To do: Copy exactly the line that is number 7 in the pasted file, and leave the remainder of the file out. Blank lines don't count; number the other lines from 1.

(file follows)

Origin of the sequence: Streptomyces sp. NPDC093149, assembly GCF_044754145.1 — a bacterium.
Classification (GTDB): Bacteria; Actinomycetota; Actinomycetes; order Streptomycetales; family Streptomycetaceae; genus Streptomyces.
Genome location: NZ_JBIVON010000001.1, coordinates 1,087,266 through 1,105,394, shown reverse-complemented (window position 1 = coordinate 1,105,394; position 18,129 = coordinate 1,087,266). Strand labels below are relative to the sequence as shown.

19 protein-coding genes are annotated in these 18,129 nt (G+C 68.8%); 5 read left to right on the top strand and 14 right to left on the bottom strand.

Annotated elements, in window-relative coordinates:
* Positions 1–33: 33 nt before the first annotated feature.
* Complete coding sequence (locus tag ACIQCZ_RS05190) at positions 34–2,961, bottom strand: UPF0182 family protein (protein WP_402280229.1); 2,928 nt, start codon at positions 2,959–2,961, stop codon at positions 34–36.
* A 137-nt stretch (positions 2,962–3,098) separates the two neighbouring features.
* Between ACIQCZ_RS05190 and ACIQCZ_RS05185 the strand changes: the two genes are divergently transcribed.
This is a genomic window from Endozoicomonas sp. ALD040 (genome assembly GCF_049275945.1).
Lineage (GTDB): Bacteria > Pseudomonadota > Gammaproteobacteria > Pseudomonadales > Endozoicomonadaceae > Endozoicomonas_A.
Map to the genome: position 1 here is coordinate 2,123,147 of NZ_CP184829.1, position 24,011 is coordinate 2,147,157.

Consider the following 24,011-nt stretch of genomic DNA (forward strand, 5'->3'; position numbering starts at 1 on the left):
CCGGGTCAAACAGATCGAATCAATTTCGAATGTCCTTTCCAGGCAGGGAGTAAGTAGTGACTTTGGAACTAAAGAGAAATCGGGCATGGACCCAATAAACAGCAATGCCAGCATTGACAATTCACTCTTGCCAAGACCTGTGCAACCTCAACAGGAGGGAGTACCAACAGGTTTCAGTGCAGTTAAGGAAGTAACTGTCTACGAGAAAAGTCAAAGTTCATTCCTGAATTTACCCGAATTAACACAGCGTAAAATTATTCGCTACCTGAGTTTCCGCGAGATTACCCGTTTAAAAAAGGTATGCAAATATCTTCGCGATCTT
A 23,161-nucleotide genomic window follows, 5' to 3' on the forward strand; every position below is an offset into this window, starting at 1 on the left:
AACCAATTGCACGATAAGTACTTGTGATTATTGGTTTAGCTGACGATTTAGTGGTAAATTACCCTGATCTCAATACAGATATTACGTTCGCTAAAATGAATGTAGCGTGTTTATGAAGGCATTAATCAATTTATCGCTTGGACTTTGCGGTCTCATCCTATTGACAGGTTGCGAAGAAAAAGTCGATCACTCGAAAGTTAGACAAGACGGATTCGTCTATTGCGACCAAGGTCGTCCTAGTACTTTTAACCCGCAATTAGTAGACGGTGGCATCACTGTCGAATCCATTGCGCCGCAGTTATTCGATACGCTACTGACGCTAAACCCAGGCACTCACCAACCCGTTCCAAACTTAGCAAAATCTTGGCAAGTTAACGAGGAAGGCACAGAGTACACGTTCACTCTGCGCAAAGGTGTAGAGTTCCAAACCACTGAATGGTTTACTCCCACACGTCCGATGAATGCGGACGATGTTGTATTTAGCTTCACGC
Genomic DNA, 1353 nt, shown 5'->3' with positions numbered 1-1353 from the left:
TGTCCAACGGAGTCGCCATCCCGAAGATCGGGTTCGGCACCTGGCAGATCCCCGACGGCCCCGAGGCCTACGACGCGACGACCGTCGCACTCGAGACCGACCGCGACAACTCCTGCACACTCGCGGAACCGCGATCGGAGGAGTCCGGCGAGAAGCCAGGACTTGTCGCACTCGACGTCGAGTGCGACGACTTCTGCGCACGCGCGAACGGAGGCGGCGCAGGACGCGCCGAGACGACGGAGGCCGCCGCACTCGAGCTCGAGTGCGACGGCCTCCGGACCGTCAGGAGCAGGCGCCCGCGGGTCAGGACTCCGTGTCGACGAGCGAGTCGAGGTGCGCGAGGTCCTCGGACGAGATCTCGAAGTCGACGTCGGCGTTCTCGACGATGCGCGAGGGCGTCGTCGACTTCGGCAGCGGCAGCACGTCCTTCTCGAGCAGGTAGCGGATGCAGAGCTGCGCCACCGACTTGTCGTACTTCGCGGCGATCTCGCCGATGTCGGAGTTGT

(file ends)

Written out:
* Complete coding sequence (locus tag ACIQCZ_RS05190) at positions 34–2,961, bottom strand: UPF0182 family protein (protein WP_402280229.1); 2,928 nt, start codon at positions 2,959–2,961, stop codon at positions 34–36.